The fourth round, statistically, had been Lemieux's best in the fight. He landed 12 of 24 power punches, but Golovkin did even better, connecting on 19 of 35 and continuing to pump his piston jab into the Canadian's face.
Halfway into the fifth round, Lemieux finally was able to land a significant, clean power shot, scoring with a right hand to the jaw of Golovkin, who ate it as if hadn't even gotten there, and started firing back.
Golovkin, seemingly taking offense to Lemieux daring to hit him flush in his face, began to take back the round before David could do much else, targeting the body a few times. That paid off with just over 20 seconds left in the round, as he ripped Lemieux with a left hook to the body that caused a delayed reaction knockdown.
After the knockdown, Golovkin also landed a right hand while Lemieux was on his knees, but Lemieux didn't really react to it or make any issue of the foul. Golovkin also landed a shot after the bell to end the round. The sixth round started with Golovkin's aggression on full display, perhaps feeling that any shot could end the fight. Lemieux ripped Golovkin with a clean left hook, but again, GGG just marched right through it as if nothing had even happened.
Showing great resolve and heart, Lemieux uncorked several power shots, and really seemed to build some momentum. A body shot got in. Again, Golovkin just kept coming forward, as Max Kellerman noted that Golovkin has shown a habit of being more defensively vulnerable after scoring a knockdown. Lemieux's effort in round six was certainly admirable, and again may have been his best round. But here's how it ended, with Golovkin landing a single shot right at the bell and then stepping away with pure swagger.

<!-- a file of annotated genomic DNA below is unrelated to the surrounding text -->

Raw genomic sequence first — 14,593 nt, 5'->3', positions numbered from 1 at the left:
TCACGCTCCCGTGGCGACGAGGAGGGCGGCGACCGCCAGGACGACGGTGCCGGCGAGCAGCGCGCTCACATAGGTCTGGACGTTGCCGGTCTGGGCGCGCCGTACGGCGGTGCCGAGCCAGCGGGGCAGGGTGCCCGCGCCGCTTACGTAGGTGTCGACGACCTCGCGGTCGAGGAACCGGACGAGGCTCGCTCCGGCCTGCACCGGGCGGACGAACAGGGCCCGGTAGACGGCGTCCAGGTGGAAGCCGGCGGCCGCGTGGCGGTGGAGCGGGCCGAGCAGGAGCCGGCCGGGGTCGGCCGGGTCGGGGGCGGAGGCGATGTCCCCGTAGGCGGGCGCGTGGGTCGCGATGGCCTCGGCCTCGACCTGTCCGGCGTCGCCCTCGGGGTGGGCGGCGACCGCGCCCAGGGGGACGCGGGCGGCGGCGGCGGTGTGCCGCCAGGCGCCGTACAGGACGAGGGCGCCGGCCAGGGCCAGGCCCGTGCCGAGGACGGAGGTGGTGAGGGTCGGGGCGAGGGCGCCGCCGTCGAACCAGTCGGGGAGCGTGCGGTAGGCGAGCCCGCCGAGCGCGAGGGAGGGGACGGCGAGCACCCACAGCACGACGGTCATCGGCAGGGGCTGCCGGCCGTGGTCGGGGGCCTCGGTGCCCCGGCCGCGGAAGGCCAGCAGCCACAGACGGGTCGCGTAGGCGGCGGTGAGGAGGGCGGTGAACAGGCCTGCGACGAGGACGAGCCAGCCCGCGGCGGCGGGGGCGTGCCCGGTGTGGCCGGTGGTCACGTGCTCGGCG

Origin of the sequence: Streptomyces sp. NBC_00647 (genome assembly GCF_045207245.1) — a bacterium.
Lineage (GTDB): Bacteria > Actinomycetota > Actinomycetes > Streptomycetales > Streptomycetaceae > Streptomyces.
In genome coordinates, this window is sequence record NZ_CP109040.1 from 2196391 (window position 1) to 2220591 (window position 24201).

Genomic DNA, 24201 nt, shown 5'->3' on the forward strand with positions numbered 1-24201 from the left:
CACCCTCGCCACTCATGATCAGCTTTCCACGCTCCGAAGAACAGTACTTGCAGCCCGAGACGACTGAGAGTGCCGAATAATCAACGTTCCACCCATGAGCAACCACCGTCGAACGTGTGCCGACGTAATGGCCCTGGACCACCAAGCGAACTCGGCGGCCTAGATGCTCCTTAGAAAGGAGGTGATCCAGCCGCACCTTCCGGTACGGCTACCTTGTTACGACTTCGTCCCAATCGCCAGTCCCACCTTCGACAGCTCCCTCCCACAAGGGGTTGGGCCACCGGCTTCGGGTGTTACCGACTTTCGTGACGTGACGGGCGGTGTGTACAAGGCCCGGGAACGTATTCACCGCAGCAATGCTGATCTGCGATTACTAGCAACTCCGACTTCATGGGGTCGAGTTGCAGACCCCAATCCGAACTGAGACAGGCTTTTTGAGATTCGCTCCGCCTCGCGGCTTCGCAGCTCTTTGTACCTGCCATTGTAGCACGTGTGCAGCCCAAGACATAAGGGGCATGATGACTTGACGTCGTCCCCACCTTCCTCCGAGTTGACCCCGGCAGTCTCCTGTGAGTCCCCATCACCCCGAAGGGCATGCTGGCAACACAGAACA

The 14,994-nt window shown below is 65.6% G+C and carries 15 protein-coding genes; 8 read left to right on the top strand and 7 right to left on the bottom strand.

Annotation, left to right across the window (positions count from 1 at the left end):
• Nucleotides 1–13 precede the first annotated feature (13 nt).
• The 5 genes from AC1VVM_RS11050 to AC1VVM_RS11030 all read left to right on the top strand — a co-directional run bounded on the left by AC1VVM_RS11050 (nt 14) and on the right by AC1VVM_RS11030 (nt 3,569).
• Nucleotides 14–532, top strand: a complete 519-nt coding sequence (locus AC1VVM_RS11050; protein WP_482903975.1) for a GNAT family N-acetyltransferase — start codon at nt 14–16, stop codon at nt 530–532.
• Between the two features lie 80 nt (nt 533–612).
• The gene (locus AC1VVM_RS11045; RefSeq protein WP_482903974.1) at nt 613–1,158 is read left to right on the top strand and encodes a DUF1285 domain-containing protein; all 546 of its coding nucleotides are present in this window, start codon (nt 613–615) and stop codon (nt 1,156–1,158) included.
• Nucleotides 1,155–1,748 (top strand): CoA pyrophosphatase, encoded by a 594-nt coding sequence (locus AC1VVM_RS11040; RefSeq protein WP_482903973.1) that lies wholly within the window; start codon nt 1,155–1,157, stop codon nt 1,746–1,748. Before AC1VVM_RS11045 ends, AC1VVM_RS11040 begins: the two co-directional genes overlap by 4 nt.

That afterthought uppercut bloodied Lemieux's nose and sent him back to the corner dejected yet again, even though he'd had a decent showing in the round. A minute into round seven, with Golovkin calmly continuing the assault, referee Steve Willis stopped the action to have the doctor take a look at the nose, but the fight continued on.
After that, Golovkin pounced again, landing a hook, a right hand, and then going right back to the jab, smacking Lemieux in the nose. But Lemieux refused to give up on himself, and landed a right hand body shot followed by a pair of left hooks.
Once again, however, this seemed only to annoy Golovkin, who came right back with a right hand that caught Lemieux wide open, turning him sideways and knocking him back to the ropes again. With Lemieux fighting the best he could, it wasn't enough. Golovkin, simply, was better.
Going into round eight, referee Steve Willis may have been ready to stop the fight at first sign of danger, after doctors checked on Lemieux's corner between the rounds again. That moment came halfway into the eighth round, when Golovkin hurt Lemieux again. Even in the midst of this final flurry from GGG, Lemieux lands a good right hand that Golovkin once again just ignores, and it was probably the stutter step of Lemieux after another hard body shot where Willis saw a fighter who didn't need to go on further.
It's hard to say that this was Golovkin's best fight to date. As a total boxing effort, maybe it was. His jab was a true weapon, and set up every bit of damage that came over the eight rounds. He may not have physically dismantled and destroyed Lemieux the way he's done so against guys like Matthew Macklin, Willie Monroe Jr, Daniel Geale, Grzegorz Proksa, Martin Murray, or Curtis Stevens, but it was really no less dominant, as he vastly outworked and outlanded Lemieux, did damage over the course of the fight, and hurt his man repeatedly.
If this was a mercy stoppage, then the mercy was deserved, because David Lemieux showed a great deal of toughness and grit in this fight, and referee Steve Willis almost certainly saved him from himself. Lemieux clearly was not going to quit -- he was still throwing punches right until the end -- but he wasn't going to win this fight. There was, in other words, nothing good that could come of this fight continuing on for up to four and a half more rounds. The only thing that could have happened, really, was for Lemieux to take further damage. There was no point, and that's what the referee saw.